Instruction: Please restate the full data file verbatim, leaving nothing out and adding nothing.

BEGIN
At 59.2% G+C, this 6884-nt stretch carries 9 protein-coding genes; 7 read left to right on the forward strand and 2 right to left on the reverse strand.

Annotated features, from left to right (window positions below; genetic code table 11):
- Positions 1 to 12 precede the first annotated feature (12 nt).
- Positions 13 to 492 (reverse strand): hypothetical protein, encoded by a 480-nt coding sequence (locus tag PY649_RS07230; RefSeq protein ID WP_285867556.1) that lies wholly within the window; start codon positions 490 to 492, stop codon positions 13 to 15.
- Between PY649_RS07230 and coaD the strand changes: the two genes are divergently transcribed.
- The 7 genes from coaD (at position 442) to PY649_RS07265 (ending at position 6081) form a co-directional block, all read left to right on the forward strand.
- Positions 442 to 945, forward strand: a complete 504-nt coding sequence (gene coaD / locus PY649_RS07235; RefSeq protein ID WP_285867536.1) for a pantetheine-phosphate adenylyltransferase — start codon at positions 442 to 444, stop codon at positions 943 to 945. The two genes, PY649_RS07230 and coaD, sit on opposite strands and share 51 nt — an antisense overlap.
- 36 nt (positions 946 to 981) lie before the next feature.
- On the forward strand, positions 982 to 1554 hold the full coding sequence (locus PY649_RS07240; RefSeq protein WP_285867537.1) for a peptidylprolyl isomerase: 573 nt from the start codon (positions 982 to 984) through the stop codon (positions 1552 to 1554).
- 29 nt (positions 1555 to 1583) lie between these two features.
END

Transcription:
At 59.2% G+C, this 6884-nt stretch carries 9 protein-coding genes; 7 read left to right on the forward strand and 2 right to left on the reverse strand.

Annotated features, from left to right (window positions below; genetic code table 11):
- Positions 1 to 12 precede the first annotated feature (12 nt).
- Positions 13 to 492 (reverse strand): hypothetical protein, encoded by a 480-nt coding sequence (locus tag PY649_RS07230; RefSeq protein ID WP_285867556.1) that lies wholly within the window; start codon positions 490 to 492, stop codon positions 13 to 15.
- Between PY649_RS07230 and coaD the strand changes: the two genes are divergently transcribed.
- The 7 genes from coaD (at position 442) to PY649_RS07265 (ending at position 6081) form a co-directional block, all read left to right on the forward strand.
- Positions 442 to 945, forward strand: a complete 504-nt coding sequence (gene coaD / locus PY649_RS07235; RefSeq protein ID WP_285867536.1) for a pantetheine-phosphate adenylyltransferase — start codon at positions 442 to 444, stop codon at positions 943 to 945. The two genes, PY649_RS07230 and coaD, sit on opposite strands and share 51 nt — an antisense overlap.
- 36 nt (positions 946 to 981) lie before the next feature.
- On the forward strand, positions 982 to 1554 hold the full coding sequence (locus PY649_RS07240; RefSeq protein WP_285867537.1) for a peptidylprolyl isomerase: 573 nt from the start codon (positions 982 to 984) through the stop codon (positions 1552 to 1554).
- 29 nt (positions 1555 to 1583) lie between these two features.